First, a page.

Any pressed Greek olive oil that has an acidity level greater than 2%, has to go through a refining process. Once it has been through this process it is mixed with 35% Extra virgin olive oil and graded as refined olive oil.

Olive Oil Pomace

Olive Oil Pomace is generally used in cooking and the regulation states that is has to be solely made from olive oil and must not contain any other oils. The Greek olive oil pomace is a blend of kernel oil, extracted from the pulp and pit solids to which a minimum of 5% extra-virgin oil added, to enhance flavour and aroma.  

Next time you buy olive oil do make sure you are aware of what you are buying as not all olive oil is the same grade.My olive picking experience in Athens-Greece was amazing and I learn't a lot about the different stages of olive harvesting and manufacture. I was fortunate to be able to take home my very own freshly pressed Organic Extra Virgin Olive Oil. (We did not have bottles on hand but luckily we were able to take the oil home in some empty clean water bottles.)



My Athens travels have been really enjoyable and if you would like to follow my journey please check out the posts linked below:

Places to visit around the Athenian Riveria

Dining out in Athens

Things to do in Athens

We stayed in Athens for 7 days. In my next post, I will share my experience of a Greek Cookery class with the Greek Key, our trip to Poseidon Temple in Sounion and the day out to Evia Island.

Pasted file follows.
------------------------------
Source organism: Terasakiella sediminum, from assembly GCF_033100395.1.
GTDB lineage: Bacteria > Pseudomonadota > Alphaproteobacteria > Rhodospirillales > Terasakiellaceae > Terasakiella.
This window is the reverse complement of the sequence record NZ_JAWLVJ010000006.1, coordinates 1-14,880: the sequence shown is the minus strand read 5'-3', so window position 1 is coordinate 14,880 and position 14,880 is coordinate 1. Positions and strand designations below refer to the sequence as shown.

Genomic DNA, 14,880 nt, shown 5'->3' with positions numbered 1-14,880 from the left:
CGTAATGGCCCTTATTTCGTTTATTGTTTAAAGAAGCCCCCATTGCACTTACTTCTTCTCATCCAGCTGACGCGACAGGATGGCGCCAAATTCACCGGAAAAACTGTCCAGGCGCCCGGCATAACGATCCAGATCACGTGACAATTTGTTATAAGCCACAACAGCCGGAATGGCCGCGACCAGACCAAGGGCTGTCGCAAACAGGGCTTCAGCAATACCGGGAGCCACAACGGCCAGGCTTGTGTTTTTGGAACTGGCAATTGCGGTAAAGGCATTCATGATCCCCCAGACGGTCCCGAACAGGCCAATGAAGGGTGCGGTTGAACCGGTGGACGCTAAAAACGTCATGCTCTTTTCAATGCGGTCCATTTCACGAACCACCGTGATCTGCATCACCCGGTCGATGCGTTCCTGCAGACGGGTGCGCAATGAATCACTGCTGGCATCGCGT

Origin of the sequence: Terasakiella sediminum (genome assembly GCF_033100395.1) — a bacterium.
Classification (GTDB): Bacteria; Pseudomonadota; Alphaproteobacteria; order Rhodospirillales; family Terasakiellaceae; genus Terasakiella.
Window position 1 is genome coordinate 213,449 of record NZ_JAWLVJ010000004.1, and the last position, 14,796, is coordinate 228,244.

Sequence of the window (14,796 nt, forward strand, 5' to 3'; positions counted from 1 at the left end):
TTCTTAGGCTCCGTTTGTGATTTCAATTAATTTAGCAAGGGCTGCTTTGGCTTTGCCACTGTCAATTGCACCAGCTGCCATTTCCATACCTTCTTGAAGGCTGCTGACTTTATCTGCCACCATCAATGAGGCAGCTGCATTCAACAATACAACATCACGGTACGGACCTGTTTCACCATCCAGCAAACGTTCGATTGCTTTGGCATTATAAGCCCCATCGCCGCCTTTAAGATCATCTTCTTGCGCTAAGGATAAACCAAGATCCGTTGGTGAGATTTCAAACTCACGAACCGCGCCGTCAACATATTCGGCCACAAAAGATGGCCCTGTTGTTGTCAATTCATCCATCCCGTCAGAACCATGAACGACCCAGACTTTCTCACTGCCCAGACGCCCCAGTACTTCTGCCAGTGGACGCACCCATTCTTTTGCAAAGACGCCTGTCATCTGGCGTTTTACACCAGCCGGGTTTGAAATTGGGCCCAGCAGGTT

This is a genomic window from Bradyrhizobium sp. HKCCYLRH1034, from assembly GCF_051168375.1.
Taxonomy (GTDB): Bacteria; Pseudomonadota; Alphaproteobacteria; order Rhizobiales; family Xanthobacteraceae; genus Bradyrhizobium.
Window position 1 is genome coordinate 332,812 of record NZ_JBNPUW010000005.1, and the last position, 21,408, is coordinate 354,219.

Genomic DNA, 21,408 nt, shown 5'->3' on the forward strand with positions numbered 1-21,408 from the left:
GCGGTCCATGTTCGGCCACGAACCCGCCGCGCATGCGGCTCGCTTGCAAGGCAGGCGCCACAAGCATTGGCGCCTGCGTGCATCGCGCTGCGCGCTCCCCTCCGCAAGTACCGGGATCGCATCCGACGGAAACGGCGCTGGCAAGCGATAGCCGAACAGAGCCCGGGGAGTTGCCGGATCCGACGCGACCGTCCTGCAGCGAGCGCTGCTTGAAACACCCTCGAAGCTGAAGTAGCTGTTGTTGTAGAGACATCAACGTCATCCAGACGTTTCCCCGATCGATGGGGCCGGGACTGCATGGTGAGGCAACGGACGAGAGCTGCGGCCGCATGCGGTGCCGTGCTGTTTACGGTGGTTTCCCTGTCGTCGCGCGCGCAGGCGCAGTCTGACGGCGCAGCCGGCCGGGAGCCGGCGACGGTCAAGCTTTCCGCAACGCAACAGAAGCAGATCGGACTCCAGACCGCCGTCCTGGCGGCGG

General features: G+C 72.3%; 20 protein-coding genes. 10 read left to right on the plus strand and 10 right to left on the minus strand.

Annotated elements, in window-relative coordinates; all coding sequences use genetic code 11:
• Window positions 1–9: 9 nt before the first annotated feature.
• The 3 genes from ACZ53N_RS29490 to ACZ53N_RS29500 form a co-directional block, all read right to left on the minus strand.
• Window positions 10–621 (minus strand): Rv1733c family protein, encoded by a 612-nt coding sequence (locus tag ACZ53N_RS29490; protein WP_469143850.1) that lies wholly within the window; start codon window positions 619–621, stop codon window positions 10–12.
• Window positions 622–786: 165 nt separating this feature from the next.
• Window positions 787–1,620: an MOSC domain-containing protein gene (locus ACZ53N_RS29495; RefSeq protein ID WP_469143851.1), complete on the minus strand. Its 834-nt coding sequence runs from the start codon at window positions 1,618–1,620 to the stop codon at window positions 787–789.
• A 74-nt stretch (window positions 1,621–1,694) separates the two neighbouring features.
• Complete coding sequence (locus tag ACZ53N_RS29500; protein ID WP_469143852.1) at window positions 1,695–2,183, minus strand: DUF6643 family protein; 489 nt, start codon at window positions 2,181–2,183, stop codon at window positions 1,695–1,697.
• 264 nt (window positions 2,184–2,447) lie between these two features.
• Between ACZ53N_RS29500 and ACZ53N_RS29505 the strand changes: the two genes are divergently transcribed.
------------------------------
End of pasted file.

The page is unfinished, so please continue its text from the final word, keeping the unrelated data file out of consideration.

8 comments:

  1. Ooooooh, this is such a special experience - and I'm intrigued to learn that most Greeks own their own olive trees! Such a good idea!

    ReplyDelete
  2. That looks like a brilliant trip. I would love to visit Athens one day. The olive picking looks brilliant too!

    ReplyDelete
  3. What an amazing eperience, I never knew that most Greeks owned their own olive trees how amazing must that be

    ReplyDelete
  4. I didn't realise so much was done by hand, it makes me appreciate the effort that goes into making my food. what a fun experience

    ReplyDelete
  5. I love the idea of olive picking , will have to look here if anywhere its done or not. you are lucky to have this kind of experience

    ReplyDelete
  6. Oh wow I bet this was an amazing experience to take part in, just seeing the whole process and getting to be part of it is incredible.

    ReplyDelete
  7. I never realaised that the olives we picked by hand! I definitely have a whole new appreciation for the work that goes into growing and harvesting the olives, before turning them into oil. I always wondered about the tiers of oil too, so glad to finally know what extra virgin olive oil is!

    ReplyDelete
  8. This looks like such a great trip. We're (hopefully) going to Greece next year and I'd love to go olive picking while we're there <3

    Louise x

    ReplyDelete

Without inspiration the best powers of the mind remain dormant. There is a fuel in us which needs to be ignited with sparks.Your valued comments are my inspiration,Thank you for taking the time to leave me these motivational words.
Please spare a moment and click on the widgets in the sidebar to follow this blog to get regular updates.

If you would like regular updates from this blog do take a minute to to join the site via facebook, google friends connect or google plus.

Please do not use this comment platform to advertise your own site, all such comments will be deleted.